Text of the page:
Spire Health Announces First Patients Enrolled in University of Rochester Medical Center’s A-SPIRE Heart Failure Study Using Health Tags
SAN FRANCISCO, CA – September 30, 2020 --Spire Health, the leading digital healthcare company for continuous respiratory and pulse rate remote patient monitoring, and the University of RochesterMedical Center (URMC), one of the nation’s leading academic medical centers, today announced the first patients have been enrolled in the A-SPIRE HeartFailure (HF) study using Spire Health Tags.
The goal of A-SPIRE HF study (UtilizingPhysiologic Information from Spire Health Tags to Identify Heart FailurePatients At-Risk for Hospital Readmission) is to evaluate the use of wearable physiological sensors from Spire Health to identify heart failure patients at-risk of hospital readmission. URMC investigators will enroll 100 heart failure patients at their time of discharge from the hospital in the A-SPIRE HF study. Enrolled patients will be provided Spire Health Tags to continuously monitor their respiration, pulse rate, and activity including sleep patterns and stress levels for 30 days. Study investigators will analyze the physiological data collected from the wearable sensors for patients 30 days post-discharge with the goals of determining patient adherence to monitoring and identifying potential physiological markers that could predict risk of readmission. Potential future phases of the study will evaluate the predictive power of the sensors over extended periods of time and assess the efficacy of interventions to reduce 30-day readmission rates.
“Nationwide, about one quarter of the patients diagnosed with heart failure are readmitted to the hospital within 30 days, a significant burden for patients we want to avoid whenever possible. We believe that continuous monitoring of patient physiology, as is being tested in the A-SPIRE HF study will help us identify potential risk markers for rehospitalization, in an effort to build effective readmission prevention programs in the future”said Valentina Kutyifa, M.D., Ph.D., Associate Professor, Department ofMedicine, Cardiovascular Research Center, University of Rochester MedicalCenter, Principal Investigator of the A-SPIRE HF study.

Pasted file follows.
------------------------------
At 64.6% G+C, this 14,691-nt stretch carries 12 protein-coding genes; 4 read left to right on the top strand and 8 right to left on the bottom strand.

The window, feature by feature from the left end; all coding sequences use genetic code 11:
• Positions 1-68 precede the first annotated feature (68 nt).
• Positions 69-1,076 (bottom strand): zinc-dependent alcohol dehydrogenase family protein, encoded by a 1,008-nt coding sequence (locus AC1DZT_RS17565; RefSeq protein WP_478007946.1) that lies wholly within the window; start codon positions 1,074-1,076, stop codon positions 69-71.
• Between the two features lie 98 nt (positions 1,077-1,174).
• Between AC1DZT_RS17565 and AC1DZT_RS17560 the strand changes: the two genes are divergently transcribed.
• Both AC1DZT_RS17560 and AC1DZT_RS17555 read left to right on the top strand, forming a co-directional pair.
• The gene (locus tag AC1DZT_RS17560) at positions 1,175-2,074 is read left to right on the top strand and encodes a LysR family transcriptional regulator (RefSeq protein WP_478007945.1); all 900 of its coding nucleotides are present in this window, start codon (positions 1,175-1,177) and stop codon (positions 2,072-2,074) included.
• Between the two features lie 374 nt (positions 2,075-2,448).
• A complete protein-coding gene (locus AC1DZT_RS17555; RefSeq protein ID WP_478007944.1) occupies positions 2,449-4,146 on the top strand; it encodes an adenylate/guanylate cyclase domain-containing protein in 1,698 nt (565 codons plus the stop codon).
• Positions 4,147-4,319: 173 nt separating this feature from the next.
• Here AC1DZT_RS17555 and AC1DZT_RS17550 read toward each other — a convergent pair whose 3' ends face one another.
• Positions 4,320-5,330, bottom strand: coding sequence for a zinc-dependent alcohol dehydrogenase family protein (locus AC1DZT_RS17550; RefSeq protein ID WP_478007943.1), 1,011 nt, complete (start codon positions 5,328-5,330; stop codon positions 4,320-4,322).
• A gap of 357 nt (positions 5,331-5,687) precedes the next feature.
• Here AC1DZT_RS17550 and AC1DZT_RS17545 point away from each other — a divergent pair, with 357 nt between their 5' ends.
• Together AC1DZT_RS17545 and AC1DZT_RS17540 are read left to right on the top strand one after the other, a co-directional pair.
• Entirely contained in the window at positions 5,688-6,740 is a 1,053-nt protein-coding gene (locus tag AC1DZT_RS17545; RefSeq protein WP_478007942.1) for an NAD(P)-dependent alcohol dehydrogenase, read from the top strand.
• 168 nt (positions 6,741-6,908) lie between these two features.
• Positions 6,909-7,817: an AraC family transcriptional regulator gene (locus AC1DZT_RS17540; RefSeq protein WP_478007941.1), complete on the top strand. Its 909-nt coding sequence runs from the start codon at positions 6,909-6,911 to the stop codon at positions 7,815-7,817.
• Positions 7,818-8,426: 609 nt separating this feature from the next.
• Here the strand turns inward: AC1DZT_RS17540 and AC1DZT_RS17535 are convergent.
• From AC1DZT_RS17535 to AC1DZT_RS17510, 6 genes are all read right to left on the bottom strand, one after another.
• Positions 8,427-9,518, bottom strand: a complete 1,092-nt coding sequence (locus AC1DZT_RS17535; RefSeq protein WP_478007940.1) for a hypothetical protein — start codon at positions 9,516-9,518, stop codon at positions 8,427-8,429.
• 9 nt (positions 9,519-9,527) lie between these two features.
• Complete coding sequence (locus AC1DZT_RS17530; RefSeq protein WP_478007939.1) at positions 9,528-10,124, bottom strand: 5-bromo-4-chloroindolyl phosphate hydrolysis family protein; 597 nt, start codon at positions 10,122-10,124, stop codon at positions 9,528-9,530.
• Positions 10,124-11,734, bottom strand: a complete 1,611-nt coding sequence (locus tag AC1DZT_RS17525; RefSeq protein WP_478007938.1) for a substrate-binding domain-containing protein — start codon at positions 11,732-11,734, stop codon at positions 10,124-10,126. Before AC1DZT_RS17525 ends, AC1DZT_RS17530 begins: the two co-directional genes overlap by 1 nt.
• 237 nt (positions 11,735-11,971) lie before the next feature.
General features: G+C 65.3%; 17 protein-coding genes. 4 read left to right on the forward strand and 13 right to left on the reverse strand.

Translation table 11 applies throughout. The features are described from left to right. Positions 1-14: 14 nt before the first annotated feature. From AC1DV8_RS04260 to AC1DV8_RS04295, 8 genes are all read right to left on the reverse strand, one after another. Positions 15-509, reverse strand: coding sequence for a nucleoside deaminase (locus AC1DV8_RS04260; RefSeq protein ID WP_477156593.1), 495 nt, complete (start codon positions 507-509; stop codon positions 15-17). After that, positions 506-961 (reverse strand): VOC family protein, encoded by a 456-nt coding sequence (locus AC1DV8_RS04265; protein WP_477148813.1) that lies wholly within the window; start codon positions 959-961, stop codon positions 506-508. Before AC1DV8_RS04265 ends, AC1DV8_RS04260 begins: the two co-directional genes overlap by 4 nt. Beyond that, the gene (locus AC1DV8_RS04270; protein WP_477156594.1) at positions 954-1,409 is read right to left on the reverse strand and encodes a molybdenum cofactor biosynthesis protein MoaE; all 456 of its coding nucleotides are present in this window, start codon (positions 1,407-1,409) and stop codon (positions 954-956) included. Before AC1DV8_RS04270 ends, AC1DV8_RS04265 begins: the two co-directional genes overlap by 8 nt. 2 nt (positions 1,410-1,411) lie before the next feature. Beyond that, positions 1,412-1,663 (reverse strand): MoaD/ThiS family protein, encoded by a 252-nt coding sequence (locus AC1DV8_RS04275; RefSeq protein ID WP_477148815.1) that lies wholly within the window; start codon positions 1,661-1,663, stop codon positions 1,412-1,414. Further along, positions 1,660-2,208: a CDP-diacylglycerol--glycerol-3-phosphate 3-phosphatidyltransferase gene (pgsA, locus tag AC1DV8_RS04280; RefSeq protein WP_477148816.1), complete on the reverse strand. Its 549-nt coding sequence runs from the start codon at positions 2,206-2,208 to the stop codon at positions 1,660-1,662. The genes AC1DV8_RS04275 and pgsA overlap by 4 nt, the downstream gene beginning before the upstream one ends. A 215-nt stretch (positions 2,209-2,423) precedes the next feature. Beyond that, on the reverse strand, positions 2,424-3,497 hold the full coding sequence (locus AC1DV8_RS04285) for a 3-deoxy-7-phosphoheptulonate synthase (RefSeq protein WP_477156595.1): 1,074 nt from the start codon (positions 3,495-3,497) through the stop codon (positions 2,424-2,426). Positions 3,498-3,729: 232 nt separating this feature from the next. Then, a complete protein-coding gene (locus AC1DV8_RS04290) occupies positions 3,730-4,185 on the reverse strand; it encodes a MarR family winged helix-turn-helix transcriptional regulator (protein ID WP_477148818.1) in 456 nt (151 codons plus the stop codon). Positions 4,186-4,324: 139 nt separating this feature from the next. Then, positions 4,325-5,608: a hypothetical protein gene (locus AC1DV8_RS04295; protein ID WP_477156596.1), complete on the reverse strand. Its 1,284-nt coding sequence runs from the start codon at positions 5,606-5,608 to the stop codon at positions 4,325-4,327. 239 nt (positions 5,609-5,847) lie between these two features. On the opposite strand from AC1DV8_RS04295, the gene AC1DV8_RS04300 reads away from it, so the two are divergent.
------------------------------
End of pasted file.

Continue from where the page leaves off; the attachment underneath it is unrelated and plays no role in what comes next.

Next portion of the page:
“We are proud to partner with URMC for the innovative A-SPIRE HF study. We feel strongly that the capture of continuous physiological data will allow care teams to monitor patients’ health much more closely and allow earlier intervention to avoid rehospitalization,” said Phil Golz, Vice President Commercial, Spire Health. “Our sensors are designed to be100% passive and do not require any change in patient behavior or daily interaction; this drives strong compliance to use of the sensors over extended periods and the possibility to obtain comprehensive and actionable clinical data. The Spire remote patient monitoring platform is used primarily by pulmonologists to monitor patients with COPD; but, given the high co-morbidity levels of patients with cardiac disease, there is strong potential for their expanded use in other conditions.”
The University of Rochester Medical Center is home to approximately 3,000 individuals who conduct research on everything from cancer and heart disease to Parkinson’s, pandemic influenza and autism. Spread across many centers, institutes and labs, our scientists have developed therapies that have improved human health locally, in the region and across the globe. To learn more, visit www.urmc.rochester.edu/research.
About Spire Health
Spire Health is the leading digital healthcare company for continuous respiratory monitoring and actionable feedback. TheSpire Health Tag enables remote patient monitoring with unparalleled adherence and clinical-grade accuracy. Spire Health’s remote patient monitoring approach has the potential to identify and predict health events, enable early interventions, and prevent hospital admissions. Spire is backed by leading medical health investors and has received a grant from the US Department ofHealth and Human Services. For more information visit: www.spirehealth.com